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Healthy eating

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My food diary

Help pupils to keep track of what they are eating, as well as to identify and avoid unhealthy foods.

Resources include an interactive activity, worksheet and teacher notes.

Eating a balanced diet is vital for maintaining a healthy and body.

  • Always eat breakfast - you won't feel so hungry mid-morning and you will be less likely to reach for a sugary snack.
  • Eat more fruit and vegetables to provide fibre, vitamins and minerals. You should eat at least five portions (handfuls) a day.
  • Eat fewer sugary and fatty foods such as crisps, sweets and soft drinks.
  • Drink lots of water - your body and brain needs fluid to function properly.
  • Choose healthy snacks such as fresh or dried fruit, nuts, bread sticks or plain popcorn.
  • Try low-fat varieties of your favourite foods or low fat dairy products e.g. choose semi-skimmed milk.

Pupils should use the Lunch Log to keep a note of all the food and drink they have in school for a week. They should then evaluate whether they are eating the correct foods in the right balance, and think about how to improve their diet at school, if necessary.

Encourage pupils to take their lunch log home and discuss their findings with parents or guardians. This is especially important if the pupils have packed lunches. This fulfills the Healthy Schools Standards, in which pupils are encouraged to look at their school environment and consider ways to make it a healthier place. You may want to pupils to share their diaries and look for differences in types of diet e.g. are there cultural or ethnic differences, is anyone a vegetarian.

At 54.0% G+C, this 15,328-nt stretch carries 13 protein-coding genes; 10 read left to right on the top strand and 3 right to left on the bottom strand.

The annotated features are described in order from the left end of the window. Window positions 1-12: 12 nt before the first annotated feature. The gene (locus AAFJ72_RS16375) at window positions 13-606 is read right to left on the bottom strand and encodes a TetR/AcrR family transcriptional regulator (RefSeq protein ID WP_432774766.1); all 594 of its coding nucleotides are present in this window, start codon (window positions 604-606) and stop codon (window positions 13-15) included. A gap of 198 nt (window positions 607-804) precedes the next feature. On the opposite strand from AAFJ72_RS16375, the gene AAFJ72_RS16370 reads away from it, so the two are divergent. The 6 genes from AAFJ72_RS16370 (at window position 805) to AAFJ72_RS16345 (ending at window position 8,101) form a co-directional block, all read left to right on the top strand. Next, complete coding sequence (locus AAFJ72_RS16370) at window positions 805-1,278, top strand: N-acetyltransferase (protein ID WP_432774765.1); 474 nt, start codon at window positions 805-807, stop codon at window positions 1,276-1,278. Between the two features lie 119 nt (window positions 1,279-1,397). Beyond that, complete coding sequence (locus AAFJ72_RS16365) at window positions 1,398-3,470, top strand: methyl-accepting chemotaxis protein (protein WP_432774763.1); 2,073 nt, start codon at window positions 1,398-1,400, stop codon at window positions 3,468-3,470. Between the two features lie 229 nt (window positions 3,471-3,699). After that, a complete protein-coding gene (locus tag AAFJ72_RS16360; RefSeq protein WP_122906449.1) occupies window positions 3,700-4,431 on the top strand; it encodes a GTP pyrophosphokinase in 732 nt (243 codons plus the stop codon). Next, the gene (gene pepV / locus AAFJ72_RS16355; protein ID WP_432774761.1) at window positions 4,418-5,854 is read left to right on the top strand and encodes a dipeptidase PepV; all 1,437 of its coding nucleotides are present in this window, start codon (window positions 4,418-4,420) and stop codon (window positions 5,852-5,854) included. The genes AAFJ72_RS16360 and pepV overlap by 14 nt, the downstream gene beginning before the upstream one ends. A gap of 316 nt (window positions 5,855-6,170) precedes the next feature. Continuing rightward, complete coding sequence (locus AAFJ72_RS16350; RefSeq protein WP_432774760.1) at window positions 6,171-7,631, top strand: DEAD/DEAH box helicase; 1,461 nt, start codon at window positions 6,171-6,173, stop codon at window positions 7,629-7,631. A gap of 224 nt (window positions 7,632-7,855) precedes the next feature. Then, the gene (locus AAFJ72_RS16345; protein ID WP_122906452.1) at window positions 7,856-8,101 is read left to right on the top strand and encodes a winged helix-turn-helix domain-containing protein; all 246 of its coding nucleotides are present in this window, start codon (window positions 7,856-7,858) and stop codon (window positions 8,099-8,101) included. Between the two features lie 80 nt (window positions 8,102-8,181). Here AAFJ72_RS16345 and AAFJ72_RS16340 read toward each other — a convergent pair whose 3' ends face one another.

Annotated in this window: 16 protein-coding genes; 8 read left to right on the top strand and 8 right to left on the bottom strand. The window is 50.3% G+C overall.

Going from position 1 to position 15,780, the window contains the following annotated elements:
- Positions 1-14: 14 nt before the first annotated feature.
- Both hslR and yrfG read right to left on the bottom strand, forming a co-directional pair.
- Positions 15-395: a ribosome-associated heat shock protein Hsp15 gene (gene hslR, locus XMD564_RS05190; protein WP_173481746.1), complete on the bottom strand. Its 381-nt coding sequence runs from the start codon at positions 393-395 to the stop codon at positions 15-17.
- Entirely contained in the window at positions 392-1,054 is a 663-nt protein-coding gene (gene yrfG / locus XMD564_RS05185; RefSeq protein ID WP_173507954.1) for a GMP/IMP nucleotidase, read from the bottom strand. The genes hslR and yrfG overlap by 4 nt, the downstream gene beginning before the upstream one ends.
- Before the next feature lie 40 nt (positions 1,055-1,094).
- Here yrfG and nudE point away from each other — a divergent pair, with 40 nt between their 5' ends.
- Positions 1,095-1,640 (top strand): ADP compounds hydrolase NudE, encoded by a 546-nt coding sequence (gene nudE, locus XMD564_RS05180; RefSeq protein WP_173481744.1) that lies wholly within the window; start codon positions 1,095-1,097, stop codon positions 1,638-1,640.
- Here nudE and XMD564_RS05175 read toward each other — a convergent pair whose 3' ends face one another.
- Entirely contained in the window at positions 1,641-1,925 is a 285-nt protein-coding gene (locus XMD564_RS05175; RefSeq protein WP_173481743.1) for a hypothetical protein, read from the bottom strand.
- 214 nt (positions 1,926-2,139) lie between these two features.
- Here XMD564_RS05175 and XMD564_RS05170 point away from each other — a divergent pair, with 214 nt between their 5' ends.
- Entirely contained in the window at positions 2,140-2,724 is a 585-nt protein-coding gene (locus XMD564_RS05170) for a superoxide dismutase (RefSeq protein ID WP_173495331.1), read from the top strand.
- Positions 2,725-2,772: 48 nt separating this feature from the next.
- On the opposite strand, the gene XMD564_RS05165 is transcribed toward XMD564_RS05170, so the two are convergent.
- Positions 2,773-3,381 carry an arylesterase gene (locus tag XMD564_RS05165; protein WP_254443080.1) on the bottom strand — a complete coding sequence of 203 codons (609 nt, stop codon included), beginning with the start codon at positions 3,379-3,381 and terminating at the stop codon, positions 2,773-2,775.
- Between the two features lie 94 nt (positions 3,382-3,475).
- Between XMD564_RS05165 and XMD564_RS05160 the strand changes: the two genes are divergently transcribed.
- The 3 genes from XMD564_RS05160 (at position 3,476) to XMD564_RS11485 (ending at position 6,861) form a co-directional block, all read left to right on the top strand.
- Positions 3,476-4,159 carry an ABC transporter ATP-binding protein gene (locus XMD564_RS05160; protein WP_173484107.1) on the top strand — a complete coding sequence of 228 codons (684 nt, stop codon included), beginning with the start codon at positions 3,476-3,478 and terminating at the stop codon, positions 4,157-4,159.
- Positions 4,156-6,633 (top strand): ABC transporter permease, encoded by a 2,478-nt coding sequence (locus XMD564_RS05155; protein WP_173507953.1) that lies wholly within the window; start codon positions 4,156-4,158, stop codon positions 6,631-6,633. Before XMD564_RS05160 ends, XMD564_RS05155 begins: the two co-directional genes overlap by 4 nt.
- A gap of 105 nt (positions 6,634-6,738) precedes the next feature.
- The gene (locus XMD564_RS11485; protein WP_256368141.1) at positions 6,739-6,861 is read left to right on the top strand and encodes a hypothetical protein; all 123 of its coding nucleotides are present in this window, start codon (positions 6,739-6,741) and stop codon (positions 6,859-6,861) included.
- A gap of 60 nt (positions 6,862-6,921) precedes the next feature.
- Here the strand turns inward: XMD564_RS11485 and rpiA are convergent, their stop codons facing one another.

Diet can be a sensitive social issue so consider the implications of this work and how best to handle any difficulties or embarrassment that may arise due to differing cultural, financial and social/family situations in the class. It is important to encourage the pupils to make good choices as far as possible but not to feel disadvantaged if their choices at home are limited.

Diet can only be fully assessed over a long period of time and by a qualified health professional. While fruit and vegetables are preferable to sugary and fatty snacks, pupils should not be encouraged to make radical changes to their diet and never to skip meals. When discussing nutrition, it is important not to worry pupils that they may be eating 'the wrong things'.